Monday, 13 May 2013

Comparing the Canadian High-Yielding Mortgage Companies

A few weeks back, we introduced the various alternatives for investors to obtain steady dependable income from mortgages. Today let's go a little deeper and compare the seven mortgage-focused companies available through online brokers and traded on the TSX. In particular, we want to see what the chances are that these companies will be able to maintain their current attractive distribution yield rates of 6 to 7%. Many of these companies state outright that they aim to provide a return of 4 to 4.5% over the federal Treasury Bill rate while safely preserving capital. We'll use the excellent guidelines PIC-A-MIC from Fisgard as our checklist of factors to consider.

The Seven Contenders
As our first comparison table details, the seven use various combinations of two legal structures - corporation or closed end fund - and two tax structures - ordinary taxable entity and tax-exempt Mortgage Investment Corporation (MIC).
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Tax treatment matters and it differs a lot
A MIC's tax-exemption only means the income is passed along to the investor to be taxed in his/her hands, which in turn could be in a tax-exempt TFSA or a tax-deferred RRSP, LIF, LRIF, LIRA or a tax-advantaged RESP. Since the five MICs in our list all distribute interest income which is subject to the highest tax rate, these stocks should preferably go into a TFSA, RRSP (or the like) or a RESP, or simply in a taxable account.

The other two funds, FN and FNM.UN, are taxable. FN distributes primarily eligible dividends and sporadic small capital gains so it can go well in an investor's taxable account. FNM.UN uses a forward agreement to transform interest income into primarily return of capital distributions. Unfortunately, as mentioned in our previous post, the recent federal budget said it would prevent these arrangements but the company believes the existing FNM.UN will be able to continue till the forward agreement expires in December 2017. Since return of capital is effectively deferred capital gains, investors can continue to benefit for up to almost five years of tax advantaged income. As such, FNM.UN fits nicely into a taxable account.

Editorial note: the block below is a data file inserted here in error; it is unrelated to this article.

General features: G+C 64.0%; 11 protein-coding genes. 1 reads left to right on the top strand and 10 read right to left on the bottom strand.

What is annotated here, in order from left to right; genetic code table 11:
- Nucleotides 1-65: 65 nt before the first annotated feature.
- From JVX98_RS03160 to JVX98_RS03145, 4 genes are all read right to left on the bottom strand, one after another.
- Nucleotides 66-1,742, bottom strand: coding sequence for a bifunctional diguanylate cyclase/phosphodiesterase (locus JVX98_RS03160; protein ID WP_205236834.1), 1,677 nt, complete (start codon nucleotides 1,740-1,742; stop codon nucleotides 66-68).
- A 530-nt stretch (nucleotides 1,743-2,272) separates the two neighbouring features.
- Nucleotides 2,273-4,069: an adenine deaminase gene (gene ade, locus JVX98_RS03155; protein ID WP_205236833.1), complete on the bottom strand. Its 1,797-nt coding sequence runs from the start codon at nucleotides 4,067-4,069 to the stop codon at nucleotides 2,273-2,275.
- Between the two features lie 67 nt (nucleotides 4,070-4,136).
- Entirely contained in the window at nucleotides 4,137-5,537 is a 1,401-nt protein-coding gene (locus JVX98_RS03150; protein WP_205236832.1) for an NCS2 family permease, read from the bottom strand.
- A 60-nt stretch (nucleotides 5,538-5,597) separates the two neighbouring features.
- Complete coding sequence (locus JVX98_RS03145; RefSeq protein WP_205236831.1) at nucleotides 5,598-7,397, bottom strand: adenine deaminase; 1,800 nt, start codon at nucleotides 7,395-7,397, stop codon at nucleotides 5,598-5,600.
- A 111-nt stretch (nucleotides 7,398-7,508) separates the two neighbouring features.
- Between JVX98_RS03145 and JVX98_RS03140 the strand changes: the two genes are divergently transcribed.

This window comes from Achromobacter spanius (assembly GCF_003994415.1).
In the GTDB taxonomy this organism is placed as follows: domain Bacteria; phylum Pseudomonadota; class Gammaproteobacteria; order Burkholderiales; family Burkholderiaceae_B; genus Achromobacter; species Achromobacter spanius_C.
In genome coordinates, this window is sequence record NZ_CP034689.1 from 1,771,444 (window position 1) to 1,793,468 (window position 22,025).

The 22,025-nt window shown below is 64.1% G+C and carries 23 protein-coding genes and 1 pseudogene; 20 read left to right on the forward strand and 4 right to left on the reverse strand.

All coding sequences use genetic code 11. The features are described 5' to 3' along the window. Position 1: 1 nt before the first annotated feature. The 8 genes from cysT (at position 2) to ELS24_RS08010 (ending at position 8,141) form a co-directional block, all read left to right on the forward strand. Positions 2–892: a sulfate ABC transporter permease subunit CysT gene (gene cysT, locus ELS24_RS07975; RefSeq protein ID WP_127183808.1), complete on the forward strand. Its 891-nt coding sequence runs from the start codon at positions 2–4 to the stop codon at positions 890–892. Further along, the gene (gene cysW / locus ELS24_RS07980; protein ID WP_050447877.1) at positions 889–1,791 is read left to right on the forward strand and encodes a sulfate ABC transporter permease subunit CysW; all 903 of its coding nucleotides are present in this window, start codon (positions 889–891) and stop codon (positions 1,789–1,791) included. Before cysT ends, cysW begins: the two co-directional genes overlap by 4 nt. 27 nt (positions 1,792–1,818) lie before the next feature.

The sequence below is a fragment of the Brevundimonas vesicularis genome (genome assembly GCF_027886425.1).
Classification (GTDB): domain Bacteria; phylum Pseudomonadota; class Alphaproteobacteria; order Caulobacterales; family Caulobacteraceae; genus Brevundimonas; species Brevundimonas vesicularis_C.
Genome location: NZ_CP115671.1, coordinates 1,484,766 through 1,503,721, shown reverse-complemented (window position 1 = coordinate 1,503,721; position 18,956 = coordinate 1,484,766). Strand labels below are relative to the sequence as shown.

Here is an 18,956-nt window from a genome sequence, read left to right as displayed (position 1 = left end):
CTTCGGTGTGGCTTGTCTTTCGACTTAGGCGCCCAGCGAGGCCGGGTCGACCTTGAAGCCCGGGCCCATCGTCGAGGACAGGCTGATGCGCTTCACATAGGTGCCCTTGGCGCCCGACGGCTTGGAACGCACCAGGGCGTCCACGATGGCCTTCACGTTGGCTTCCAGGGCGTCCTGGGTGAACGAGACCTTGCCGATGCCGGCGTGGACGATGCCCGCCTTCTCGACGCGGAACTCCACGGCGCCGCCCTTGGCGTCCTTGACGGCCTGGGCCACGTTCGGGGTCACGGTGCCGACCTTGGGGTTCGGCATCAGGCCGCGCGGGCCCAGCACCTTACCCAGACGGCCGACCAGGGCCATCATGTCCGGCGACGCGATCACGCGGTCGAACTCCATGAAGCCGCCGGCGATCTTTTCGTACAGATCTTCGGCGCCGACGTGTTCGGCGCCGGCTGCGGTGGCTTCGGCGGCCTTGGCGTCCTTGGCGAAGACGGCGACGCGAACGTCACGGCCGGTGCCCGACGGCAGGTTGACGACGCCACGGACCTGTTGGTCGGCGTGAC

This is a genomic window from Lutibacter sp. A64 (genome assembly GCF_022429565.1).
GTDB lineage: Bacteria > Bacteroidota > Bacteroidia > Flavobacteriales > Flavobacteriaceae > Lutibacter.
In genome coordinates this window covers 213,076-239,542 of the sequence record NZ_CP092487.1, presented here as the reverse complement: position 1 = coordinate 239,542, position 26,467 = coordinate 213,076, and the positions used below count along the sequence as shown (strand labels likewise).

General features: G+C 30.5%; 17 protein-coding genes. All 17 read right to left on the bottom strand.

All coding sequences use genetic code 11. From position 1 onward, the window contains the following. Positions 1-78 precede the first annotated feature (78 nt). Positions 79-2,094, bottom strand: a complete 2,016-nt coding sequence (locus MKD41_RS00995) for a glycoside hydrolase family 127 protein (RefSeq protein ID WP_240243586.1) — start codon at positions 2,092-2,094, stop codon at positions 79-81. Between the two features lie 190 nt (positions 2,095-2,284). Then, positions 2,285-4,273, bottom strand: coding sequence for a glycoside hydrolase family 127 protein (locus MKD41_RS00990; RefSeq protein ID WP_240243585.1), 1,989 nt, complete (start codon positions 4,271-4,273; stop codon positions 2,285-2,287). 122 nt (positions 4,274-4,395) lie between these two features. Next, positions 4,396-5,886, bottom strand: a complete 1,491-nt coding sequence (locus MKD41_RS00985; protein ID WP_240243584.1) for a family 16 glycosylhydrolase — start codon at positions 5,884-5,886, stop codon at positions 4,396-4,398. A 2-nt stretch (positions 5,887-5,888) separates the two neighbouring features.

Trading below or above Net Asset Value (NAV)
Perhaps the uncertainty about FNM.UN explains the fact it is trading at 1.8% below the net asset value of its holdings. In contrast, TMC is trading a fairly significant 7% over NAV and MTG is at 1.6% above NAV. Some investors may be chasing the yield without noticing what each fund is really worth.

Cash yield is often supplemented at year end
The MICs all must distribute all their income to retain their tax-exempt status so they typically set a conservative monthly amount to distribute. Then at year end there is an extra top-up amount to parcel out the remainder, which means the indicated cash yield in our table most probably under-estimates what the investor will eventually get by year end.

Distributions have trended in different directions
Disappointing - TMC and AI have seen their distributions fall appreciably over the past several years.
Pleasing - MKP, FN  and FC have been increasing their regular monthly distributions.
The other two don't have a long enough track record to detect any trend.

Dividend reinvestment plans at discounted price
Five funds offer the opportunity to reinvest distributions at no brokerage cost and at a 2% - MKP, FC and AI - or a 5% discount - TMC and MTG - to current market price of the shares.

Risks - Things that could go wrong
Look at any prospectus for these companies on Sedar and there is a long list of factors that can knock down the distributions and the capital value of the shares:
  • credit risk assessment poorly organized or controlled resulting in higher defaults on loans and losses
  • liquidity risk or cash flow control that does not match up incoming with outgoing cash or put adequate just-in-case sources of funds in place
  • changes in real estate values
  • concentration and composition of the portfolio
  • economic conditions and cyclicality of residential and commercial real estate causing slowdowns in loan growth and rises in bad loans
  • actions by higher-ranking debt holders
  • leverage magnifies the downward as well as upward returns
  • mortgage holdings may not be very liquid / easily saleable
  • increasing price competition from other lenders that reduces profitability
  • interest rate decreases reduce possible returns and increases can hurt the value of existing holdings, especially as term to maturity of holdings increase
  • availability of investments
  • mortgage extensions that go bad
  • foreclosure costs
  • litigation costs
  • reliance on key personnel
  • failure of internal computer systems
  • changes in legislation or taxation